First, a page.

Substituting Debt for Income Is Not Success--It's Failure on an Epic Scale   (July 31, 2014)


The Fed's substitution of debt for income has only doomed the nation to a deeper, more painful realignment of real income and expenses.

The economic "recovery" has been based on a simple premise: debt can be substituted for income with no ill effects. As real household incomes have declined, the legitimate foundation of additional spending--more income--has eroded for the bottom 90%.

Even the ephemeral foundation of additional debt-based spending--the Fed's beloved wealth effect--has eroded for all but the thin layer at the very top of the wealth pyramid.

To replace this diminished income, the Status Quo has substituted debt as the source of additional spending: household debt, corporate debt and government debt.

But debt is not income. Rather, debt requires income to be diverted to pay interest and principal. So substituting debt for income ends up further depleting declining income.

This scheme of keeping a bloated, inefficient Status Quo afloat with debt is not a success--it's a failure on an epic scale.

Let's start by reviewing household income, which has declined in real (adjusted for inflation) terms. The drop in real income is across the board; those in the top rungs have experienced a smaller relative decline than their lower-income brethren, but they still has less purchasing power than they did six years ago.

Here's another look at the same basic data:

Here's real median household income:

Some apologists claim median income doesn't reflect how well most households are doing in the New Normal. As researchers Piketty and Saez found, the gains in income have all accrued to the top 10%. So while this might be good news for Porsche dealerships in wealthy enclaves, it doesn't follow that the economy is healthy because a relative handful of households are doing very well for themselves.

If we add up all debt--household, finance, corporate and government--we see debt has soared and growth has stagnated: this is a classic case of diminishing returns as more debt is required to add each additional increment of GDP.

At some point, additional debt is taken on to simply make interest payments; at that juncture, there is no consumption/buying taking place with the new debt: it's simply keeping the borrower out of default.

The Fed has pulled out all the stops to reflate the housing and stock market bubbles, as a means of boosting the wealth effect, i.e. the belief that people who see their homes and 401K accounts rising will feel wealthier and therefore more likely to borrow and spend money on stuff they don't need.

Housing has entered an echo-bubble:

But alas, these unprecedented Fed-inflated bubbles haven't pushed household wealth up to previous levels. The power of the wealth effect is greatly diminished when wealth has yet to recover to previous levels.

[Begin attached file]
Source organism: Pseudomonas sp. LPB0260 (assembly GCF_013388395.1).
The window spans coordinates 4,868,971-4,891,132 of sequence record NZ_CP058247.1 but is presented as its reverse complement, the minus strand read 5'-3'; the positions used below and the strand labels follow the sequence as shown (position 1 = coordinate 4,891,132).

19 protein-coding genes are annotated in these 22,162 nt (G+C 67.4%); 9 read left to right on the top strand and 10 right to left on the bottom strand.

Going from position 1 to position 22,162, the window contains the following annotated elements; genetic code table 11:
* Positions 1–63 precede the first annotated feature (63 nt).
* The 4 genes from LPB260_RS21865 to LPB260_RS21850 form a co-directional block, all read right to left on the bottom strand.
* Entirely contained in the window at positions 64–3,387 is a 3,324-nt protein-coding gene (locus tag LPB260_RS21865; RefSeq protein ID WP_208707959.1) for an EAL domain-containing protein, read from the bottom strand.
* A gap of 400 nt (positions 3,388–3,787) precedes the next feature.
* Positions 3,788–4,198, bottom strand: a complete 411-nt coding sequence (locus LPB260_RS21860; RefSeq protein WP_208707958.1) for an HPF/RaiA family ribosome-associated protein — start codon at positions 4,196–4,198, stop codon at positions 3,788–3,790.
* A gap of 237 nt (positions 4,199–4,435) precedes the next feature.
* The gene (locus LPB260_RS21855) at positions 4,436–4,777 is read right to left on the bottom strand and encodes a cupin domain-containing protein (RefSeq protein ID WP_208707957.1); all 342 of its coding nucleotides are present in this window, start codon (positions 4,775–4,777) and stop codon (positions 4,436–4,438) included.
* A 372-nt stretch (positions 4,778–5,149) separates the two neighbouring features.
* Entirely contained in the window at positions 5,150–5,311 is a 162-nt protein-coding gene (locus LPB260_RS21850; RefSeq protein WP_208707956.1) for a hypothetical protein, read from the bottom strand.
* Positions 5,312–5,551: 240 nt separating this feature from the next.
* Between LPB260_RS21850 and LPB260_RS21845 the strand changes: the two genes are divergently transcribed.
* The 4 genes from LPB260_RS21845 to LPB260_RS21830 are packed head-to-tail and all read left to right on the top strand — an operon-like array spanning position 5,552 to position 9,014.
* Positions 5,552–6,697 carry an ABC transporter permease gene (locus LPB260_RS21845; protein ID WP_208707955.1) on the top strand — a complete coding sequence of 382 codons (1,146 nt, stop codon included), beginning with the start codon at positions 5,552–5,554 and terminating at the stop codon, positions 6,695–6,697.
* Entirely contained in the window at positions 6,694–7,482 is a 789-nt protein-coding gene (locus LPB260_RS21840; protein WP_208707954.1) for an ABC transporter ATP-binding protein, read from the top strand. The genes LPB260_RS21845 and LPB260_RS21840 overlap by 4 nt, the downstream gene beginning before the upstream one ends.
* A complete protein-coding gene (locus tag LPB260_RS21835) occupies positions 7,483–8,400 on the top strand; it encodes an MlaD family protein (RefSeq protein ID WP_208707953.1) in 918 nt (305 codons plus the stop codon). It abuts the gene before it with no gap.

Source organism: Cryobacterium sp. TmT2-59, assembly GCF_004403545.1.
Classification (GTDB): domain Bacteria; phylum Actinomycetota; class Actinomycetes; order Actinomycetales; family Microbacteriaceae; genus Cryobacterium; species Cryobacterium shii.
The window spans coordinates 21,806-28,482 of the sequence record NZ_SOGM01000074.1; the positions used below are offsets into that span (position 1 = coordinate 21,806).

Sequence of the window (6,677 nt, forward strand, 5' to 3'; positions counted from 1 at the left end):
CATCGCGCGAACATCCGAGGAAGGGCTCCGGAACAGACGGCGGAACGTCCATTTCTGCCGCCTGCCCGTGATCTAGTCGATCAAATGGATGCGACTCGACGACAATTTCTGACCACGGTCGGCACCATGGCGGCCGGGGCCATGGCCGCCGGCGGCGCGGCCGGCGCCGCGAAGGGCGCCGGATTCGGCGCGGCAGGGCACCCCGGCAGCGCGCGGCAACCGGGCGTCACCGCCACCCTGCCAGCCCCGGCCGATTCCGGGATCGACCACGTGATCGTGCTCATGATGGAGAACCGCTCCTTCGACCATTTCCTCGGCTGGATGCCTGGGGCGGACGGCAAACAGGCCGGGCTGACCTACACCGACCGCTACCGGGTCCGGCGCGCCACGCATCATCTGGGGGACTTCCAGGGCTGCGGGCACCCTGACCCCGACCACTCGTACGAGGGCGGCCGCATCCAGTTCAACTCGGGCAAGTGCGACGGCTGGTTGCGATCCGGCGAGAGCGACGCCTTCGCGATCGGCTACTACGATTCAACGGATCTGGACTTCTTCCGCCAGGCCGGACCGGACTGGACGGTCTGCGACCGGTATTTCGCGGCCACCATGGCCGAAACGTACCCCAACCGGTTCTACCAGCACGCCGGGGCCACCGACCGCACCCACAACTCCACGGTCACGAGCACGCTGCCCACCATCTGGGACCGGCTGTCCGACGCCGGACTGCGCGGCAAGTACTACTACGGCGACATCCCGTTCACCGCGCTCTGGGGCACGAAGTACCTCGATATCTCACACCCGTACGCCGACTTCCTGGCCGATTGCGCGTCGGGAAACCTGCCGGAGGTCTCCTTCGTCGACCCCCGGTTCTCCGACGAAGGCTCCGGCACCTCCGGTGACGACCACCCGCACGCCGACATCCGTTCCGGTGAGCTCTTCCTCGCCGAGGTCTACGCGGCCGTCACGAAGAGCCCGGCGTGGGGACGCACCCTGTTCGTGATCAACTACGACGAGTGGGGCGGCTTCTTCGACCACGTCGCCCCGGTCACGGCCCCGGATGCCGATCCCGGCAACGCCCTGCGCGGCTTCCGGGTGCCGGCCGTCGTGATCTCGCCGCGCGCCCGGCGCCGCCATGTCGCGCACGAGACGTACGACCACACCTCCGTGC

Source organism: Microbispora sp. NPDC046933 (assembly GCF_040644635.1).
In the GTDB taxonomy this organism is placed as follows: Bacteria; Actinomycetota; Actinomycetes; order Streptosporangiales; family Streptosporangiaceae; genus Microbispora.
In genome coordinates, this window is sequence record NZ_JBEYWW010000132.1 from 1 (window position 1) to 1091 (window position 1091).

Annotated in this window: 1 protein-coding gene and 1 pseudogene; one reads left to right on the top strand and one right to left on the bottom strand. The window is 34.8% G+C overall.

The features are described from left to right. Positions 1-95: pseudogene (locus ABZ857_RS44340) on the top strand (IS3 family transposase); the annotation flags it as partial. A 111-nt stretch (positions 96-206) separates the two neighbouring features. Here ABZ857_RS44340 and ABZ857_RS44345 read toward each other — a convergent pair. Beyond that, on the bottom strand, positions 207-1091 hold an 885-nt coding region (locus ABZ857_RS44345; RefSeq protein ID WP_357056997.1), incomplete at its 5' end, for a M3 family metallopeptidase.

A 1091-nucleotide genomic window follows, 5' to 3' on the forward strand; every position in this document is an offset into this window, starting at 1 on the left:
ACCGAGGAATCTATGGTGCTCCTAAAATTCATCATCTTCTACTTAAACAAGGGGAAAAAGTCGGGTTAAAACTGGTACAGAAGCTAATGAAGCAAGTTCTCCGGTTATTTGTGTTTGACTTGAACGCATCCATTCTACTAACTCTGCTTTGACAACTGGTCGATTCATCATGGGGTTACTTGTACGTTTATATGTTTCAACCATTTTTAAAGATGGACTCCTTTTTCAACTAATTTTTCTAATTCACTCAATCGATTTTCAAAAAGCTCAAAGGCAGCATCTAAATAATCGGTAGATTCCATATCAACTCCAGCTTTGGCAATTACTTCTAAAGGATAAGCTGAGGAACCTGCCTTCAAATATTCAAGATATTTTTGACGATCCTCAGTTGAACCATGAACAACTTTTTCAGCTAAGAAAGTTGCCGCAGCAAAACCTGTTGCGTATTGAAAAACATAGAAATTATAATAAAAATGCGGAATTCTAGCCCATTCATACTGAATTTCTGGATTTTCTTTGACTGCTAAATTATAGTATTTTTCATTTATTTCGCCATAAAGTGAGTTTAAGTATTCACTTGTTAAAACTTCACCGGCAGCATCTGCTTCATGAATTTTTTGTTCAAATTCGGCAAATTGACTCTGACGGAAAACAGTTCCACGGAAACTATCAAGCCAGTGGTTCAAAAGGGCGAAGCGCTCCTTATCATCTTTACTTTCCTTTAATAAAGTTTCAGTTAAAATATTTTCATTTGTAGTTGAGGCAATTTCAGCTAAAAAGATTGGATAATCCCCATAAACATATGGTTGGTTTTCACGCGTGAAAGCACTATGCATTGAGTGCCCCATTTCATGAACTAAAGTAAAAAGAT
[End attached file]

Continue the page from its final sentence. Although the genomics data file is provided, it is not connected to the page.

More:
source: Wealth Levels, Wealth Inequality And The Great Recession (PDF)

Even the top 10% have seen their real wealth decline sharply from the peak in 2007. So much for the wealth effect, which can only work on those with short memories.

The scheme of substituting debt for income to prop up a corrupt, bloated and ineffective Status Quo is a financial game with a predictable end: even with low interest rates, each additional unit of debt requires more future income be diverted to pay interest and principal. As income erodes due to Fed-induced inflation and other structural deformations, spending more of the diminishing income pie on servicing debt becomes increasingly destructive--especially to the core dynamic of our consumerist economy: taking on more debt to consume more stuff.

No wonder so many households are behind on their debt payments: Delinquent Debt in America (Urban Institute): An alarming 77 million Americans 35 percent of adults with credit files have debt in collections reported in their credit files, with an average debt amount of nearly $5,178.

Substituting debt for income can fill the widening gap between income and expenses for a few months. Beyond a few months, however, the household, company or nation that wants to avoid insolvency and default must align expenses with real income (as defined by purchasing power of the income).

Six years is not a few months. The Federal Reserve has gamed and manipulated the financial system to enable every person and entity in the U.S. to take on more debt at lower rates of interest. The past six years have been a grandiose gambit that additional debt-based spending would magically transform a financialized, debt-dependent, bloated and ineffective economy into a productive economy based on prudent risk management and investment of capital.

Sorry, members of the Fed--magical thinking doesn't work in the real world. Your substitution of debt for income has only doomed the nation to a deeper, more painful realignment of real income and expenses, and a more devastating recognition of phantom assets and collateral.

How much did subprime loans fuel the GDP boom? (MarketWatch)








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